The old saying goes: There’s no such thing as bad press.
That’s not always the case, of course. And today, Richard Mourdock can probably attest to that fact.
The controversy over Mourdock’s comments about rape and pregnancy has forced politicians of all stripes to pick sides and forced Mourdock to either stand by his comments or back down. He chose to stand by them.
Politicians generally don’t like to answer questions directly. And that goes double when they are talking about something uncomfortable.
The result, more and more, is an on-camera stonewall that would make General Jackson proud.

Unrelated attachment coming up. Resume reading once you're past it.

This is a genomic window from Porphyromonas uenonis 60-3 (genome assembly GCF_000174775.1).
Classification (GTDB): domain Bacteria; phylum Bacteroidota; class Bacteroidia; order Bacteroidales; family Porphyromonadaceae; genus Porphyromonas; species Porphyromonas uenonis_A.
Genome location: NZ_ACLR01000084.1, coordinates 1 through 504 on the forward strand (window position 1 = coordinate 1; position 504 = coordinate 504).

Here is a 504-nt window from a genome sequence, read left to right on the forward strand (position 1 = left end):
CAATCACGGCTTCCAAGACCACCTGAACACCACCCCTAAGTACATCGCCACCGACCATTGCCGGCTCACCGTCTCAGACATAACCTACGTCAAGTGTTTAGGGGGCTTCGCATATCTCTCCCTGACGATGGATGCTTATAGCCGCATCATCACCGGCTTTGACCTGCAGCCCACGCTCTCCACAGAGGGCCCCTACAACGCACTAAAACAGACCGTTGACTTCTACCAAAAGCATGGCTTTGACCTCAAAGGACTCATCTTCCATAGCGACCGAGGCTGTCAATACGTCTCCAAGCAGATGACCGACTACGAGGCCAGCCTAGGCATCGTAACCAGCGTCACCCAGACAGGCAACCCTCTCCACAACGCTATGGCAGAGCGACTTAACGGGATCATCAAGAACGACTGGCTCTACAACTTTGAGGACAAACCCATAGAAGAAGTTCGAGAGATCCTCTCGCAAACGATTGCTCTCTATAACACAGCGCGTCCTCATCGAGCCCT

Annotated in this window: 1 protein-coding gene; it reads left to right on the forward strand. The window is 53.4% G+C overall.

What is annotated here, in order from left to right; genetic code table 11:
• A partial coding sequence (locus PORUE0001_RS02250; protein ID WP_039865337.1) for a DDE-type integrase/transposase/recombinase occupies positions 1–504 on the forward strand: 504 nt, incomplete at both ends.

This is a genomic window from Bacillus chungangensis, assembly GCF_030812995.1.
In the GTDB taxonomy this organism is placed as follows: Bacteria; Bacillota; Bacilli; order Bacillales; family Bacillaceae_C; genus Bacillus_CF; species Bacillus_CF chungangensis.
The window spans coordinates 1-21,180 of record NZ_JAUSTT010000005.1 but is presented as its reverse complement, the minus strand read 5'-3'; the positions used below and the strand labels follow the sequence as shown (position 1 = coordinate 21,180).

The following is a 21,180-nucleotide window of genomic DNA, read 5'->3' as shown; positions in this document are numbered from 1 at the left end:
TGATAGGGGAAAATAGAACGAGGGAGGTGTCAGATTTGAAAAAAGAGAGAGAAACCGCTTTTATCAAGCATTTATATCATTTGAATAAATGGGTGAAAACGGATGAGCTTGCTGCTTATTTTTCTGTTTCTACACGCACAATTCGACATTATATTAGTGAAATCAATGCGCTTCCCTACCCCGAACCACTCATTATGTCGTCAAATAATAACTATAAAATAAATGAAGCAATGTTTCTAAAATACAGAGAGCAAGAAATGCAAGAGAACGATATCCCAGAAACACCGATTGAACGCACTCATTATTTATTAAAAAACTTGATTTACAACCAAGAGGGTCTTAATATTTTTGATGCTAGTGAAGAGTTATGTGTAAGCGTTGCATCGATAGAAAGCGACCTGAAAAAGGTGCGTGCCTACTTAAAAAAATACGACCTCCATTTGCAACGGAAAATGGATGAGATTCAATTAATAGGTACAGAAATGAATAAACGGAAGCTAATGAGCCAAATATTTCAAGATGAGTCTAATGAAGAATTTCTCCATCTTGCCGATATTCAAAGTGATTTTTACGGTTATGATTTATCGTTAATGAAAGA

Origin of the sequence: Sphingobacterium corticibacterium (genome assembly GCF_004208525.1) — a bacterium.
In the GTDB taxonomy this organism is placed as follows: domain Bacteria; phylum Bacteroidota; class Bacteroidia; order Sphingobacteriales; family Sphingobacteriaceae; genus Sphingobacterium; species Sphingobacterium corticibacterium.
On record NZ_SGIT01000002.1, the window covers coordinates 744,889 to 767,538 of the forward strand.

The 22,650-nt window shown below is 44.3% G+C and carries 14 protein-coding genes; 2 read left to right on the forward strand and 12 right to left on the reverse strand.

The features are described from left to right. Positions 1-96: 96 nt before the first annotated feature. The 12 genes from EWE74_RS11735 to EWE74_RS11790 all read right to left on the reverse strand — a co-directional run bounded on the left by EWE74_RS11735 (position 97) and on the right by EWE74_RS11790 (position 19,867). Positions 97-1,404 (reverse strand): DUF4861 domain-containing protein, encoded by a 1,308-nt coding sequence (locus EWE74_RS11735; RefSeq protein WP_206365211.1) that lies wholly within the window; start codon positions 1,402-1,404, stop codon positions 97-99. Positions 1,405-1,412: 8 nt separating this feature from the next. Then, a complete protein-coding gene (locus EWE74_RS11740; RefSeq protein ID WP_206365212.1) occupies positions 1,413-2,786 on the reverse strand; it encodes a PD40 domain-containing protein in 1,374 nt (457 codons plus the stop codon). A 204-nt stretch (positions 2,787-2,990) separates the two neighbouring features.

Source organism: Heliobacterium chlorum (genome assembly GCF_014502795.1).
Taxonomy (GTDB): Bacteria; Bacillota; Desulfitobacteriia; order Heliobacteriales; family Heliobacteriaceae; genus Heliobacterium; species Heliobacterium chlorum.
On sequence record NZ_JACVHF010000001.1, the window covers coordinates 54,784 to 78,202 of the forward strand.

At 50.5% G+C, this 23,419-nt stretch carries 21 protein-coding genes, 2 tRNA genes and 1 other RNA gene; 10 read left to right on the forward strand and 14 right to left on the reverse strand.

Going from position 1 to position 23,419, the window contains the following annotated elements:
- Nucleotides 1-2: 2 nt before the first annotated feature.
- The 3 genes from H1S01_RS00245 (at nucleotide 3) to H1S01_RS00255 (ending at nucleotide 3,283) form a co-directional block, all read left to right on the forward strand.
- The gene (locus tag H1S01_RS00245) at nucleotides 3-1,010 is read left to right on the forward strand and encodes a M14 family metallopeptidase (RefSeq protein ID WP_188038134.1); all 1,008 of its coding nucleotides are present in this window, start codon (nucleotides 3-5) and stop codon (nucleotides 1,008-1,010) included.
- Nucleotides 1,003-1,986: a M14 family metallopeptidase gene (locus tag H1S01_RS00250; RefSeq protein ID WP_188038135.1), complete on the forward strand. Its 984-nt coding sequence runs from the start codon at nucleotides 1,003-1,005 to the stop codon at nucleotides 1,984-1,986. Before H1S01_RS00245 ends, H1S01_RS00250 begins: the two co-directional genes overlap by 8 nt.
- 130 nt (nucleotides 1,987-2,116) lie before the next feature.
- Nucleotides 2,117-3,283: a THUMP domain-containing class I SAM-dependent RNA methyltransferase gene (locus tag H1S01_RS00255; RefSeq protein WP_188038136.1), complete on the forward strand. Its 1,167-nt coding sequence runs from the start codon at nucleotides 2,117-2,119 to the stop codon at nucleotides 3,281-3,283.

Case in point: Elizabeth Warren, the Democratic Massachusetts Senate candidate who has faced weeks of questions about whether she claimed to be a Native American to get preferential treatment, has met the repeated questions with a good, old-fashioned, political stonewall.
“I told you: I have answered these questions; I am going to talk about what is happening to America’s families,” Warren says in a video posted this week, repeatedly returning to the theme of the economy as a reporter peppers her with questions on what she claimed and when.